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Franklin looks to ace another test at UFC 64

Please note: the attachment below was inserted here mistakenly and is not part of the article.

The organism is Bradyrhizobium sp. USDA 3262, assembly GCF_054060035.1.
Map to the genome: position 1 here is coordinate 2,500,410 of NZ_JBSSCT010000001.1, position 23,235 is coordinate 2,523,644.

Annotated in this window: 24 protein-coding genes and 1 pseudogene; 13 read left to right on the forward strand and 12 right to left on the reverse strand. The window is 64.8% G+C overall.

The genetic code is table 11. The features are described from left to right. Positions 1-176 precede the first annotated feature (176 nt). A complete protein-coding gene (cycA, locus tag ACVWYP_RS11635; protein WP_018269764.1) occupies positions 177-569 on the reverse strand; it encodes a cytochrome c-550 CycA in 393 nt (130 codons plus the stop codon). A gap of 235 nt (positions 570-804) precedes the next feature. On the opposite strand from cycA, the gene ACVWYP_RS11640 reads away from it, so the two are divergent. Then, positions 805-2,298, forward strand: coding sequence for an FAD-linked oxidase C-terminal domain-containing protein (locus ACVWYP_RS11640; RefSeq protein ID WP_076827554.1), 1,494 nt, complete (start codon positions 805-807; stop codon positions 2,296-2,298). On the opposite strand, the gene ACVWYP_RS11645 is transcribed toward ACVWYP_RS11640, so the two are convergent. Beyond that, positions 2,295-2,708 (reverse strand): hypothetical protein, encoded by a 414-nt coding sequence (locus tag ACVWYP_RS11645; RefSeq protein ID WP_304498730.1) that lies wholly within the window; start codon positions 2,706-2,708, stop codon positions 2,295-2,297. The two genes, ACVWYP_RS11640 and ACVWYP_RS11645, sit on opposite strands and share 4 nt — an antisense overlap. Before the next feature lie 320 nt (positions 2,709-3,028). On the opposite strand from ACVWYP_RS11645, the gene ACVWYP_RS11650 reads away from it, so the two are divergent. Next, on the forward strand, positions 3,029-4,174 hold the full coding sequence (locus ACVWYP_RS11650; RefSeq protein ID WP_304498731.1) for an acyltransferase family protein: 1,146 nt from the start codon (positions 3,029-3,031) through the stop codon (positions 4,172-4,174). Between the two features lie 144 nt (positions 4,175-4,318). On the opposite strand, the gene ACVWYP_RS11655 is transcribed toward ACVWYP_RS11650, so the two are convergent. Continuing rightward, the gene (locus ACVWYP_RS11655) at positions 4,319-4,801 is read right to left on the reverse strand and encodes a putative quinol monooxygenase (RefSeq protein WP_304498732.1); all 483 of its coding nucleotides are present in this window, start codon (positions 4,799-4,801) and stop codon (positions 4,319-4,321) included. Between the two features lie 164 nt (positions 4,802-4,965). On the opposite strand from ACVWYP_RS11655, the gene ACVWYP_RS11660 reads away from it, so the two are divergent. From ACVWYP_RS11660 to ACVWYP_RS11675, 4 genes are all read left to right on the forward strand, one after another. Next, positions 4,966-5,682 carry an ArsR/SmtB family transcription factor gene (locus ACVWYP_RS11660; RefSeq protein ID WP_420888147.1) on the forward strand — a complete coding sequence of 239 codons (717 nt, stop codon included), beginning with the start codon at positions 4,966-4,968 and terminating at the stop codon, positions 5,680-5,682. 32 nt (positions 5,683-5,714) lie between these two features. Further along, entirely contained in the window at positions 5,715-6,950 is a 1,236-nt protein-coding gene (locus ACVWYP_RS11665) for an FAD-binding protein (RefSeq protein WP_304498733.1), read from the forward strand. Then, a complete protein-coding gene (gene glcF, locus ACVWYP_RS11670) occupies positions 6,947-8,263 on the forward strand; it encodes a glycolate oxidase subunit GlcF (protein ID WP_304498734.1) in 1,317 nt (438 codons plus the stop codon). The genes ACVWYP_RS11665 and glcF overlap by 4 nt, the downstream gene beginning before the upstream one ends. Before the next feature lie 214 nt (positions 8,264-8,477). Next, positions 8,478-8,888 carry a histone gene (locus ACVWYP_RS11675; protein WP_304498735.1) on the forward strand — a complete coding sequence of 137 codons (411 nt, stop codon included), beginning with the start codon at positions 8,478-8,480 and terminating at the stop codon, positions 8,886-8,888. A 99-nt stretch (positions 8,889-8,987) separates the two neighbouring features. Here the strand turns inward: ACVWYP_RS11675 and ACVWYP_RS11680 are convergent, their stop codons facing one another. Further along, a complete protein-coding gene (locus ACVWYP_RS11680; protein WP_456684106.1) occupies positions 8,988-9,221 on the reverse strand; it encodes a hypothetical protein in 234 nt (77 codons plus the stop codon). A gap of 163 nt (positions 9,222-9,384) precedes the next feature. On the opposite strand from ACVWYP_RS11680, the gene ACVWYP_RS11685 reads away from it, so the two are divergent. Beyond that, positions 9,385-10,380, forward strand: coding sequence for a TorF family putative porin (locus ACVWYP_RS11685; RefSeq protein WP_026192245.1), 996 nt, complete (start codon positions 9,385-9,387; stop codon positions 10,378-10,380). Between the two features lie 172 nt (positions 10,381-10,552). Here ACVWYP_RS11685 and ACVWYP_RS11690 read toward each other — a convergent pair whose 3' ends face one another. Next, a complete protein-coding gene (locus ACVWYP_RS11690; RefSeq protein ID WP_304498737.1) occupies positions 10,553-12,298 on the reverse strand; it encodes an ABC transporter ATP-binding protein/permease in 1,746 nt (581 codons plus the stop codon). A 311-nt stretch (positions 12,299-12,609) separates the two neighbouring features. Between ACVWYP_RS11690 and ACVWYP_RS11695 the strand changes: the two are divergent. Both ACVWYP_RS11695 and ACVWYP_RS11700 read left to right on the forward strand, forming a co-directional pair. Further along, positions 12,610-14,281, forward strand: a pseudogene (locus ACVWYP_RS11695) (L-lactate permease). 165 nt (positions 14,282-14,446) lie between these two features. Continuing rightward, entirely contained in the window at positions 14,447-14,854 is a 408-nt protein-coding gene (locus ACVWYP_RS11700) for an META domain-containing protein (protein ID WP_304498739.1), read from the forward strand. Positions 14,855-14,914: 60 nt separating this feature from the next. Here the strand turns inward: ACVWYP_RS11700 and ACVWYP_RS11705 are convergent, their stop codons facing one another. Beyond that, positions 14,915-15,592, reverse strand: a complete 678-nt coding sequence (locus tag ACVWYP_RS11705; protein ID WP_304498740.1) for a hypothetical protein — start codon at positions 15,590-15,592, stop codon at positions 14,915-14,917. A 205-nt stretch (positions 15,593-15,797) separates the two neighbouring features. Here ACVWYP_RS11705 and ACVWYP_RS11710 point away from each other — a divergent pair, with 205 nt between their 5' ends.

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Other matches at UFC 64Franklin-Silva is one of two title matches at UFC 64. In the other, "The Muscle Shark" Sean Sherk will take on Kenny Florian for the vacant lightweight championship. UFC had a championship in the 155-lb. weight class (not to be confused with the current welterweight title, which was originally called the lightweight title) from 2001-02. Jens "L'il Evil" Pulver won a five-round unanimous decision over Caol Uno at UFC 30 to take the gold. Pulver successfully defended the title with decisions over Dennis Hallman and B.J. Penn before leaving the UFC in a contract dispute. At the time, UFC was running anywhere between 4-6 shows per year, and main event matches were at a premium, so the lightweight belt went unfilled for four years. "There were only so many matches we could schedule at the time," said UFC president Dana White. "We love the lightweight division. These guys are so fast, they bring fans some of the most exciting action you're going to see anywhere. Now that we're doing a show or two every month and have a ton of good young fighters, the time was right to bring the lightweight belt back. We're really excited about this." With the roster of potential lightweight standouts UFC has amassed in recent months, it isn't hard to see why. Pulver returned to the fold, and lost to tenacious youngster Joe Lauzon in his return. Spencer Fisher has made an impression as one of the most exciting young fighters in the game. Hermes Franca is streaky, but exciting. Melvin Guillard, Roger Huerta, and Tyson Griffin, though all still needing experience, are loaded with potential. And who knows, maybe B.J. Penn, who clocked in for his welterweight title fight with Matt Hughes at 166.5 pounds, will drop down a class. That's what Minneapolis native Sherk is doing. The Muscle Shark is 30-2-1 on his career and has mainly competed as a welterweight, where he's gone toe-to-toe with the best and not backed down. Sherk became the only fighter ever to take Matt Hughes a full five rounds before dropping a unanimous decision at UFC 42. That defeat, and a second-round loss last year to Georges St. Pierre, pushed Sherk to the back of the line for a title shot, making his decision to fight at 155 at this stage a sound one.
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